China, US exchange accusations over US vessel operating in South China Sea

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China and the United States exchanged accusations at the week-end over the disputed South China Sea, after China’s military said it had driven away a US warship that the US Navy said was on a routine freedom of navigation operation.

According to a post on the official WeChat social media account of the Chinese People’s Liberation Army Southern Theatre Command on Saturday, the Chinese military deployed its naval and air forces to “track, monitor, and warn away” the US destroyer.

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The US Navy said on Sunday that the Hopper had “asserted navi-gational rights in the South China Sea near the Paracel Islands, consistent with international law.”

China claims almost the entire South China Sea, a conduit for more than $3 trillion of annual ship-borne commerce, including parts claimed by the Philippines, Vietnam, Indonesia, Malaysia, and Brunei. The Permanent Court of Arbitration in 2016 said China’s claims had no legal basis.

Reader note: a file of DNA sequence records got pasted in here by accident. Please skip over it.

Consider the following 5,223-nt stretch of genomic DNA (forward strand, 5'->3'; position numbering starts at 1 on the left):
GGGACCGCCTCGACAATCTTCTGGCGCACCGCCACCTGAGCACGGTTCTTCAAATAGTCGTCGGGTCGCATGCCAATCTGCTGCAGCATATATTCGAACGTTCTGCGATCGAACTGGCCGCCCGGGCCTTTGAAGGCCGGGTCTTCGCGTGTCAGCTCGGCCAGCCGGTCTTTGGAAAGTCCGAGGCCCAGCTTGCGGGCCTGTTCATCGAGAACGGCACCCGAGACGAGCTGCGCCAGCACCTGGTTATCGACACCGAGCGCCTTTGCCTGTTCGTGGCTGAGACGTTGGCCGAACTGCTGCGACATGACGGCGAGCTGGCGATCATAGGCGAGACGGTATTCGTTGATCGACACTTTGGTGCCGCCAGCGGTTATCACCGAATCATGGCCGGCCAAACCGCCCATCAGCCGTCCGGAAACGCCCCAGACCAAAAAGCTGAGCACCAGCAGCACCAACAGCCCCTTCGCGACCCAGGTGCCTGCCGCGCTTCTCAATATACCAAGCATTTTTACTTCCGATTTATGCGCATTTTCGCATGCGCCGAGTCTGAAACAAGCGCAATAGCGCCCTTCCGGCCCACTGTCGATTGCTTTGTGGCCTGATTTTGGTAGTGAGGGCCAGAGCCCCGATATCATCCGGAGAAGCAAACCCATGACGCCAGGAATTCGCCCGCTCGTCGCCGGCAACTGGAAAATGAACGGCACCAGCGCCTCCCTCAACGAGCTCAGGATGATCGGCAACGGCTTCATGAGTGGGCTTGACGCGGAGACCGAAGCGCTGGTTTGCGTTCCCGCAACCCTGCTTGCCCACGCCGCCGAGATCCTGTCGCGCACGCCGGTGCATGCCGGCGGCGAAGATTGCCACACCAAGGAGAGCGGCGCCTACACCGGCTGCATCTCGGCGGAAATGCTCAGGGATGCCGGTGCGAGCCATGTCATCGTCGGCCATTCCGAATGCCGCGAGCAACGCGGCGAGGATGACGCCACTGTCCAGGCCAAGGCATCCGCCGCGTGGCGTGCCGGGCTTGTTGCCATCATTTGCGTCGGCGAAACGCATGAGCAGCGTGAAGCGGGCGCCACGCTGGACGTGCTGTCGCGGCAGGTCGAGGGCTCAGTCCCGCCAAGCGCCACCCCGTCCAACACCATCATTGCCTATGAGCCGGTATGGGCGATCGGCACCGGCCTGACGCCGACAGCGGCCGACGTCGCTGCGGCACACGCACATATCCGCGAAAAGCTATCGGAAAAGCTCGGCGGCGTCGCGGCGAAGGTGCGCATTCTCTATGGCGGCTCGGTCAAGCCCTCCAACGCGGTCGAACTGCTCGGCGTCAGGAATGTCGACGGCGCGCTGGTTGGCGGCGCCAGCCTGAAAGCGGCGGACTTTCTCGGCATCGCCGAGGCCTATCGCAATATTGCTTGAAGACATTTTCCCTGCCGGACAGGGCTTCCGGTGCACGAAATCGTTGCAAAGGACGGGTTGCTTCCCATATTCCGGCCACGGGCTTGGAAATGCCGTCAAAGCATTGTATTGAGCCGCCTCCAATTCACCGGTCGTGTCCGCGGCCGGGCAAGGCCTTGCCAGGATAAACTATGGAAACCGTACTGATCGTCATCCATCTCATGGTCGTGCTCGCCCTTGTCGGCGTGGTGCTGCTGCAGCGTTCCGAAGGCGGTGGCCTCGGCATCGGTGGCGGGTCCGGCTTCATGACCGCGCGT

The Philippines and Australia began their first joint sea and air patrols in the sea on Saturday, days after Beijing accused Manila of enlisting foreign forces to patrol the South China Sea, referring to joint patrols by the Philippine and US militaries.

This weekend’s incident, China said, “proves that the United States is an out-and-out ‘security risk creator’ in the South China Sea.”

Lieutenant Kristina Weidemann, deputy spokesperson for the US 7th Fleet, said in an emailed statement: “The United States challenges excessive maritime claims around the world regardless of the identity of the claimant.

“Unlawful and sweeping maritime claims in the South China Sea pose a serious threat to the freedom of the seas.”

Earlier this month, the United States and China held talks on maritime issues, including the contested South China Sea, where the US underscored concerns about what it called “dangerous and unlawful” Chinese actions, the US State Department said.

Read more: China’s ‘aggressive behavior’ in South China Sea must be challenged: US Navy official

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